When you are looking to lease commercial space, it is important to understand the difference between rentable and usable square footage. Rentable square footage is the total amount of space that you are paying rent on, while usable square footage is the actual amount of space that you will be able to use on an exclusive basis.
What is Rentable Square Footage?
Rentable square footage is the total amount of space that a tenant is responsible for paying rent on. It includes the usable square footage plus an allocated share (typically on a pro-rata square footage basis) of the common areas in the building. Common areas are areas that are shared by all tenants in the building, such as hallways, lobbies, restrooms, and elevators. The common area allocation is often referred to as the core factor.
The amount of common area that is included in rentable square footage (core factor) is often calculated using a methodology known as the Building Owners and Managers Association (BOMA) International floor measurement standards. The BOMA standards take into account the size and layout of the building, as well as the specific common areas that are available. It is important to note that although it is common for property owners to utilize the BOMA floor measurement standards, it is possible that other (non-standard) methodologies may be utilized by property owners in calculating the core factor and rentable square footage figures.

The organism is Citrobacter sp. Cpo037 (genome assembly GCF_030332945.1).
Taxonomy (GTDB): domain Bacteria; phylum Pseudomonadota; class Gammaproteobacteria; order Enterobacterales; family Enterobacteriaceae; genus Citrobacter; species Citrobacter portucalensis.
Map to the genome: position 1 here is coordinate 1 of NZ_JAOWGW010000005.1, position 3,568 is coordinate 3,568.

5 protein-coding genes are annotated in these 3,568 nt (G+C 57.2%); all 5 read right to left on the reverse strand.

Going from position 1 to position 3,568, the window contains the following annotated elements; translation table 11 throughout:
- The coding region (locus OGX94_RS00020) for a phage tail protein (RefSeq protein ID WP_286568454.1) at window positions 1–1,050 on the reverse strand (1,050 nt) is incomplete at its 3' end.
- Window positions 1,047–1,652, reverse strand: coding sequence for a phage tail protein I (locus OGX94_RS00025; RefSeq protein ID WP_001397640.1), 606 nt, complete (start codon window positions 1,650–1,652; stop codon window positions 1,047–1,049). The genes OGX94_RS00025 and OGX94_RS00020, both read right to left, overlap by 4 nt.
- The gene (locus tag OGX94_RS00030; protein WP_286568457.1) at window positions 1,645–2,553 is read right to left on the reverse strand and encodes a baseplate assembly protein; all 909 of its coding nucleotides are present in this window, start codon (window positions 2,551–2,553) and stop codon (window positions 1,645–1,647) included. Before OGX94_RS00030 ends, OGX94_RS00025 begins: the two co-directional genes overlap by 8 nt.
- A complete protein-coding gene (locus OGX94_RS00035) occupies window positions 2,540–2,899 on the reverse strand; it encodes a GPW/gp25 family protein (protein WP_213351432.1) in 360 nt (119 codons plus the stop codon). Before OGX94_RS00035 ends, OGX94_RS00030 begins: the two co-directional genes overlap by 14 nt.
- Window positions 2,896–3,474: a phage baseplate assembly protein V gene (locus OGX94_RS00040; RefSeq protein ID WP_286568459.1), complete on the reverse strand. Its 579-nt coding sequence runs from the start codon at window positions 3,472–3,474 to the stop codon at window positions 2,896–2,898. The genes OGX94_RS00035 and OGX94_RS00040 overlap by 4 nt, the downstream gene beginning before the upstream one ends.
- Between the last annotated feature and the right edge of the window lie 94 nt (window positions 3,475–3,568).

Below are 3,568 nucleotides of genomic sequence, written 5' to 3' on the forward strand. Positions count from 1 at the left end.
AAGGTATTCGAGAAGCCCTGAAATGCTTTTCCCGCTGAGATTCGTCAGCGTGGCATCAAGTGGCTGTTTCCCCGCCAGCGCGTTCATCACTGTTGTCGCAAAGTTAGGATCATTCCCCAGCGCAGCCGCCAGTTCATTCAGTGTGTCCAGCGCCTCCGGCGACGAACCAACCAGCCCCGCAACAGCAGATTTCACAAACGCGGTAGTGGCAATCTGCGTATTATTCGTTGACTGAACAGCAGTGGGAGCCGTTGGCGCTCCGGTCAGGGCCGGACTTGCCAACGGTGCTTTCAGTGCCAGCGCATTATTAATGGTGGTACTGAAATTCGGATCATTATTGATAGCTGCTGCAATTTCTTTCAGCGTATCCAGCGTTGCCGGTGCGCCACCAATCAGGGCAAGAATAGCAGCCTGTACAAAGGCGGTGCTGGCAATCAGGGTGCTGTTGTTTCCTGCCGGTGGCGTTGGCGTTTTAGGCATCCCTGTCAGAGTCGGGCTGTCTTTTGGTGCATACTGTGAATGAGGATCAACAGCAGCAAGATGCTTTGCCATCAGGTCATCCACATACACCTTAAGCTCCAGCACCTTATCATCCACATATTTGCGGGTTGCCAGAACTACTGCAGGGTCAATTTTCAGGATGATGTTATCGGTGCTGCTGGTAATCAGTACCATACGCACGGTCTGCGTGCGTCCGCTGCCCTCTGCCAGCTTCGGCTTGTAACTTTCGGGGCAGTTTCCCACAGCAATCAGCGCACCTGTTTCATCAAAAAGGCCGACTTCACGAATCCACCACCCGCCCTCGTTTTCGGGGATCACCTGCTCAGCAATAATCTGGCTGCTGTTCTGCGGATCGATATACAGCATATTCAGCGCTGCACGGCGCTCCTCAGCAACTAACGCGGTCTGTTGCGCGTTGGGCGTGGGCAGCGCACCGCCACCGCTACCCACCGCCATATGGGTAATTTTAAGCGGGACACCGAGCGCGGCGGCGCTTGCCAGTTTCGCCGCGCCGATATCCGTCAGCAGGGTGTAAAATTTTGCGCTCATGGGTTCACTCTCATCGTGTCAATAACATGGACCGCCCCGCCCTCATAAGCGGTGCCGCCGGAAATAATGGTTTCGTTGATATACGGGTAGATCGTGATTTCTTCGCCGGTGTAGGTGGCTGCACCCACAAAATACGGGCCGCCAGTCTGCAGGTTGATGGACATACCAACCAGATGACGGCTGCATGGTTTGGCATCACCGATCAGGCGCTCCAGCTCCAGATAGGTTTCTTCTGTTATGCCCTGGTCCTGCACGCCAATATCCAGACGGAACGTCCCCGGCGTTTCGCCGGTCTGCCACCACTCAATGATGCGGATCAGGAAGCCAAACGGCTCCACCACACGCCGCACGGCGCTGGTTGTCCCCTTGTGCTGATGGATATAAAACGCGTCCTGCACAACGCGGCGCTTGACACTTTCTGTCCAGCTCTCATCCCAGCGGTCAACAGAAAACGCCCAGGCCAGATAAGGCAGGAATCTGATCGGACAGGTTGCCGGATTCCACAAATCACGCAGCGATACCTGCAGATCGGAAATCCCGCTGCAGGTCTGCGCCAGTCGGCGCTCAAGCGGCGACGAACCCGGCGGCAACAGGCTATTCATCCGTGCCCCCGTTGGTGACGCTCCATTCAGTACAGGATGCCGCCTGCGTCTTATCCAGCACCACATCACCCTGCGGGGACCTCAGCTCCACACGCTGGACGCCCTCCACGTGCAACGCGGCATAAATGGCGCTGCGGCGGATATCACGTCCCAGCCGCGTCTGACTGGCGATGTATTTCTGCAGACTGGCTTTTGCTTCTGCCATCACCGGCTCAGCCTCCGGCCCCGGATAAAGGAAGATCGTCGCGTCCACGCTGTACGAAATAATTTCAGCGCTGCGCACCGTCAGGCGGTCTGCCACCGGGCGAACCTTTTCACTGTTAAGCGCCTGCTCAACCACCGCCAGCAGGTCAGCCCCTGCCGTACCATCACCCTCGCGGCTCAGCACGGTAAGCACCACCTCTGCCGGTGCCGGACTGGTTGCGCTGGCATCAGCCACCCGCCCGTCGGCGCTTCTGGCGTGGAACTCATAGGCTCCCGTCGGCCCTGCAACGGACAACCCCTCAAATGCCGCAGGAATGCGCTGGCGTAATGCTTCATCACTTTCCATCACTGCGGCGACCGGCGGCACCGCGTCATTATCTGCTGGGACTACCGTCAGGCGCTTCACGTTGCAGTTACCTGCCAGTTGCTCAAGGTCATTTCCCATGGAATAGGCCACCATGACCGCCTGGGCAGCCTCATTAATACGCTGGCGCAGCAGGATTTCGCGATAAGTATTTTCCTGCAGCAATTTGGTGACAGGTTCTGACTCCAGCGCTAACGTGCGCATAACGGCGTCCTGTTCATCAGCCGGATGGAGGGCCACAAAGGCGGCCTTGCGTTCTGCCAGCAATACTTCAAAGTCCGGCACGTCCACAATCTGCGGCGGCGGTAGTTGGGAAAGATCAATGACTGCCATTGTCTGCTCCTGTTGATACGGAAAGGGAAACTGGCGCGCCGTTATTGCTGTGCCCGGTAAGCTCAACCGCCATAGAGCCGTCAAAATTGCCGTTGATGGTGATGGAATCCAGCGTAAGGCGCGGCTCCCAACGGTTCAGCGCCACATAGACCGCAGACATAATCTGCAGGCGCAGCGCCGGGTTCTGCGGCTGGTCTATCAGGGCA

What is Usable Square Footage?
Usable square footage is the actual amount of space that a tenant will be able to use. It typically includes the interior space of the tenant’s unit, as well as any areas that are specifically designated for the tenant’s exclusive use.
Usable square footage does not include common areas.
Why Does It Matter?
The difference between rentable and usable square footage can be significant, so it is important to understand the difference before you sign a lease. For example, if a tenant is leasing 10,000 square feet of rentable space, they may only be able to use 9,000 square feet of usable space. This means that they are essentially paying rent on 1,000 square feet of space that they can’t exclusively use.
It’s also important to understand the difference between rentable and usable square footage when you’re comparing the prices of different properties. A property with a higher rentable square footage may seem like a better deal, but it’s important to remember that you’re not actually getting more space.
The difference between rentable and usable square footage is an important concept to understand when you are leasing commercial space. By understanding the difference, you can avoid paying rent on space that you can’t use and make sure that you’re comparing apples to apples when you are comparing different properties.
Here are some additional resources that you may find helpful:
- BOMA International: https://www.boma.org/
- The National Association of Office and Industrial Properties (NAIOP): https://www.naiop.org/
- ICSC (formerly known as International Council of Shopping Centers): https://www.icsc.org/